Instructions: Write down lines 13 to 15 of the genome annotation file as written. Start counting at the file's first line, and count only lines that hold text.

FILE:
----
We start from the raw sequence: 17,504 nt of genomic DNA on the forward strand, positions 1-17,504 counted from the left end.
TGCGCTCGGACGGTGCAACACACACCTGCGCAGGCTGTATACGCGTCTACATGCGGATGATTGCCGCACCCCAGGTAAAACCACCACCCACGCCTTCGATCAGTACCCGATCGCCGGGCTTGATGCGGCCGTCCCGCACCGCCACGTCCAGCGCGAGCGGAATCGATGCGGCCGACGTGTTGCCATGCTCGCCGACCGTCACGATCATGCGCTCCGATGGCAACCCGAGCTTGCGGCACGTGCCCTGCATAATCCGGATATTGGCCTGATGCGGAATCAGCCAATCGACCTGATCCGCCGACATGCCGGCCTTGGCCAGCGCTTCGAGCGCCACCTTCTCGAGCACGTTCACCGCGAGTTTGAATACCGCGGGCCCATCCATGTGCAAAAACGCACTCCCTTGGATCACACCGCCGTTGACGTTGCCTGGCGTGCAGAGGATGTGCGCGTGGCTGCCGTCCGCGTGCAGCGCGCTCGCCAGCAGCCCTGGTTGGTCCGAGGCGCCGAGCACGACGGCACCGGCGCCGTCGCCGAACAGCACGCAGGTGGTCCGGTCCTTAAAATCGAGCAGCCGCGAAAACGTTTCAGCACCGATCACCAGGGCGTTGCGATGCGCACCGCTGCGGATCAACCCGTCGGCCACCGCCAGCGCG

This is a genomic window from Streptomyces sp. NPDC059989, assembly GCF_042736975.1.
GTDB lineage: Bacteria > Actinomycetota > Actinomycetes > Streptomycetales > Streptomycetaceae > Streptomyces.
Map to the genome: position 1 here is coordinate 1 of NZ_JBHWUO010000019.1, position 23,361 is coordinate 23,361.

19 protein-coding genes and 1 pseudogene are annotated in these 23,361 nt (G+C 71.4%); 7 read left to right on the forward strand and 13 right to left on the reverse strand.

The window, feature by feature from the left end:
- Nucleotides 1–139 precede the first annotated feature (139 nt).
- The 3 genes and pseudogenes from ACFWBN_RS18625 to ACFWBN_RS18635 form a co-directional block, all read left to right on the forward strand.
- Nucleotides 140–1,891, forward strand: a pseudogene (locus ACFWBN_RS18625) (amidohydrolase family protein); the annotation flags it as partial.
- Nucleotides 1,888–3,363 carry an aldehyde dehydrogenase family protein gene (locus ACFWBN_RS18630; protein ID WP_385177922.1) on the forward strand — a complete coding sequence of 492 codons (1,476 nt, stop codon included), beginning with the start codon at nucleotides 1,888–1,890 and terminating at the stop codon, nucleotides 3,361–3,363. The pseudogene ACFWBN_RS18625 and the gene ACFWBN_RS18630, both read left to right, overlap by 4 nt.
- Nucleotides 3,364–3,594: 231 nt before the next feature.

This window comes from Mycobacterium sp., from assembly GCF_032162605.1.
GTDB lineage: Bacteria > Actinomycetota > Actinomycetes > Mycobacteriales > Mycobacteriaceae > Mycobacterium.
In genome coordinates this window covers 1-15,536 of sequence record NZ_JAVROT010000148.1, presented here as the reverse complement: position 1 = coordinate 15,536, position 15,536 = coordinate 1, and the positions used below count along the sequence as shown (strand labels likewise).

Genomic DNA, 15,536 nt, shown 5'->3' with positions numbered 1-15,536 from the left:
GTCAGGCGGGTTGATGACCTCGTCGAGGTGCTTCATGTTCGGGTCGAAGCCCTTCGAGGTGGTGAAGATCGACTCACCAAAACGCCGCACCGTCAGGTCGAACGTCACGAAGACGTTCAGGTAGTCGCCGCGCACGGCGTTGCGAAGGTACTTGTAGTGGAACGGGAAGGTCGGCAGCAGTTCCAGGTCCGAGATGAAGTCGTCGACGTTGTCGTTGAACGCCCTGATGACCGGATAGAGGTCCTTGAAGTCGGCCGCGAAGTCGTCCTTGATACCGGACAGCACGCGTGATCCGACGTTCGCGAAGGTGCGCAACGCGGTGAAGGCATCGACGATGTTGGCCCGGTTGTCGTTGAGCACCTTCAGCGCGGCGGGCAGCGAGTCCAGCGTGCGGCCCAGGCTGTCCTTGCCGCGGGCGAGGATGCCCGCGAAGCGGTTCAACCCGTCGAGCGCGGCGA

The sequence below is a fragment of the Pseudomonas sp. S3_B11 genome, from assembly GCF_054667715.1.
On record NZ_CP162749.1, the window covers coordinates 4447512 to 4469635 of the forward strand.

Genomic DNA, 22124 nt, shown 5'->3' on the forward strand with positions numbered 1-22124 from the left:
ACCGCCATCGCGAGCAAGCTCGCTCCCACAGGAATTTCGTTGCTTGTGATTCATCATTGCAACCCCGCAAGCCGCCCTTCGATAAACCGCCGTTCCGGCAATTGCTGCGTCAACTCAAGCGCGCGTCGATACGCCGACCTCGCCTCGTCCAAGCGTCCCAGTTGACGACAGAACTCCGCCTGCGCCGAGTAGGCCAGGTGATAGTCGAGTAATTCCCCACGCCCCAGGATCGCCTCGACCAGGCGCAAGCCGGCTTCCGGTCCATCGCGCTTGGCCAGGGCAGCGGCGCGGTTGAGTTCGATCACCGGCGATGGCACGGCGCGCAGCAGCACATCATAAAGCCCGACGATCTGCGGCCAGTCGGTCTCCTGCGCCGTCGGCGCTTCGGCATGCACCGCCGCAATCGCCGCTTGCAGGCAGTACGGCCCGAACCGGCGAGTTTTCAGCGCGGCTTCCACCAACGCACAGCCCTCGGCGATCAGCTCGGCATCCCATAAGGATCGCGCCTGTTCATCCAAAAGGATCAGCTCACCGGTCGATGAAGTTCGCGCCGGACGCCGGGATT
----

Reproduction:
This window comes from Mycobacterium sp., from assembly GCF_032162605.1.
GTDB lineage: Bacteria > Actinomycetota > Actinomycetes > Mycobacteriales > Mycobacteriaceae > Mycobacterium.
In genome coordinates this window covers 1-15,536 of sequence record NZ_JAVROT010000148.1, presented here as the reverse complement: position 1 = coordinate 15,536, position 15,536 = coordinate 1, and the positions used below count along the sequence as shown (strand labels likewise).